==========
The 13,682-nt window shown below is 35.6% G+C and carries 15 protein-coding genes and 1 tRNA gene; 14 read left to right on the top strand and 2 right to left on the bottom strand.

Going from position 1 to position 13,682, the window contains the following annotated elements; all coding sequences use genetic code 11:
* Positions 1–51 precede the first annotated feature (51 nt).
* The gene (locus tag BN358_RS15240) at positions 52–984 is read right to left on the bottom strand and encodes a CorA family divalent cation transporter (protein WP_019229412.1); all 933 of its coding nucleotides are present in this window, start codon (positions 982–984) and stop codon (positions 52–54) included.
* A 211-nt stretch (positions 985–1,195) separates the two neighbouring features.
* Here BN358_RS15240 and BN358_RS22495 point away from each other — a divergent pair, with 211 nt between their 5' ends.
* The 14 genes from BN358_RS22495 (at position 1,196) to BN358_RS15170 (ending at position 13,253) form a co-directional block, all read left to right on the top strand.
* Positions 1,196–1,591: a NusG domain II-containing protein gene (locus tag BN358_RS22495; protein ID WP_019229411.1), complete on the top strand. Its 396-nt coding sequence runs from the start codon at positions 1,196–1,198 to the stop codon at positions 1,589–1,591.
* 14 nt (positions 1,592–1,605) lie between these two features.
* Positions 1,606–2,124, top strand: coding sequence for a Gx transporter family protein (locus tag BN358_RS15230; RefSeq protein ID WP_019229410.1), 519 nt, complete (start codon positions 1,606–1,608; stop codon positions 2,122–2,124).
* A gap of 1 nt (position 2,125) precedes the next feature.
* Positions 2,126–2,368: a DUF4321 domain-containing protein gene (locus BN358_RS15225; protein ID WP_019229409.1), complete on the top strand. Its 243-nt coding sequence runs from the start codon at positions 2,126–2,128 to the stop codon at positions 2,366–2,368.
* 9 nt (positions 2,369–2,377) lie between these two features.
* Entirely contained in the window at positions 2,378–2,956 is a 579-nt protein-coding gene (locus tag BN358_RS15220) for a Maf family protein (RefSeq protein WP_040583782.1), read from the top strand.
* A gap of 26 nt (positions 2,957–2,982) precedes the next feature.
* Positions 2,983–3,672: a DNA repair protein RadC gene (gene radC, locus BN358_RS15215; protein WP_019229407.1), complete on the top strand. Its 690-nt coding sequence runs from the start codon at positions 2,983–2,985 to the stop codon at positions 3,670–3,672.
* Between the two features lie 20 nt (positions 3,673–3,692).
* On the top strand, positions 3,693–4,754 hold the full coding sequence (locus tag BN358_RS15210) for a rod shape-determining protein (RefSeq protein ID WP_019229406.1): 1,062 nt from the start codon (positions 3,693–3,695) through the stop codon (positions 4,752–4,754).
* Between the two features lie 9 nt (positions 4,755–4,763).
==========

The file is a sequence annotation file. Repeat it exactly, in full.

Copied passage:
The 13,682-nt window shown below is 35.6% G+C and carries 15 protein-coding genes and 1 tRNA gene; 14 read left to right on the top strand and 2 right to left on the bottom strand.

Going from position 1 to position 13,682, the window contains the following annotated elements; all coding sequences use genetic code 11:
* Positions 1–51 precede the first annotated feature (51 nt).
* The gene (locus tag BN358_RS15240) at positions 52–984 is read right to left on the bottom strand and encodes a CorA family divalent cation transporter (protein WP_019229412.1); all 933 of its coding nucleotides are present in this window, start codon (positions 982–984) and stop codon (positions 52–54) included.
* A 211-nt stretch (positions 985–1,195) separates the two neighbouring features.
* Here BN358_RS15240 and BN358_RS22495 point away from each other — a divergent pair, with 211 nt between their 5' ends.
* The 14 genes from BN358_RS22495 (at position 1,196) to BN358_RS15170 (ending at position 13,253) form a co-directional block, all read left to right on the top strand.
* Positions 1,196–1,591: a NusG domain II-containing protein gene (locus tag BN358_RS22495; protein ID WP_019229411.1), complete on the top strand. Its 396-nt coding sequence runs from the start codon at positions 1,196–1,198 to the stop codon at positions 1,589–1,591.
* 14 nt (positions 1,592–1,605) lie between these two features.
* Positions 1,606–2,124, top strand: coding sequence for a Gx transporter family protein (locus tag BN358_RS15230; RefSeq protein ID WP_019229410.1), 519 nt, complete (start codon positions 1,606–1,608; stop codon positions 2,122–2,124).
* A gap of 1 nt (position 2,125) precedes the next feature.
* Positions 2,126–2,368: a DUF4321 domain-containing protein gene (locus BN358_RS15225; protein ID WP_019229409.1), complete on the top strand. Its 243-nt coding sequence runs from the start codon at positions 2,126–2,128 to the stop codon at positions 2,366–2,368.
* 9 nt (positions 2,369–2,377) lie between these two features.
* Entirely contained in the window at positions 2,378–2,956 is a 579-nt protein-coding gene (locus tag BN358_RS15220) for a Maf family protein (RefSeq protein WP_040583782.1), read from the top strand.
* A gap of 26 nt (positions 2,957–2,982) precedes the next feature.
* Positions 2,983–3,672: a DNA repair protein RadC gene (gene radC, locus BN358_RS15215; protein WP_019229407.1), complete on the top strand. Its 690-nt coding sequence runs from the start codon at positions 2,983–2,985 to the stop codon at positions 3,670–3,672.
* Between the two features lie 20 nt (positions 3,673–3,692).
* On the top strand, positions 3,693–4,754 hold the full coding sequence (locus tag BN358_RS15210) for a rod shape-determining protein (RefSeq protein ID WP_019229406.1): 1,062 nt from the start codon (positions 3,693–3,695) through the stop codon (positions 4,752–4,754).
* Between the two features lie 9 nt (positions 4,755–4,763).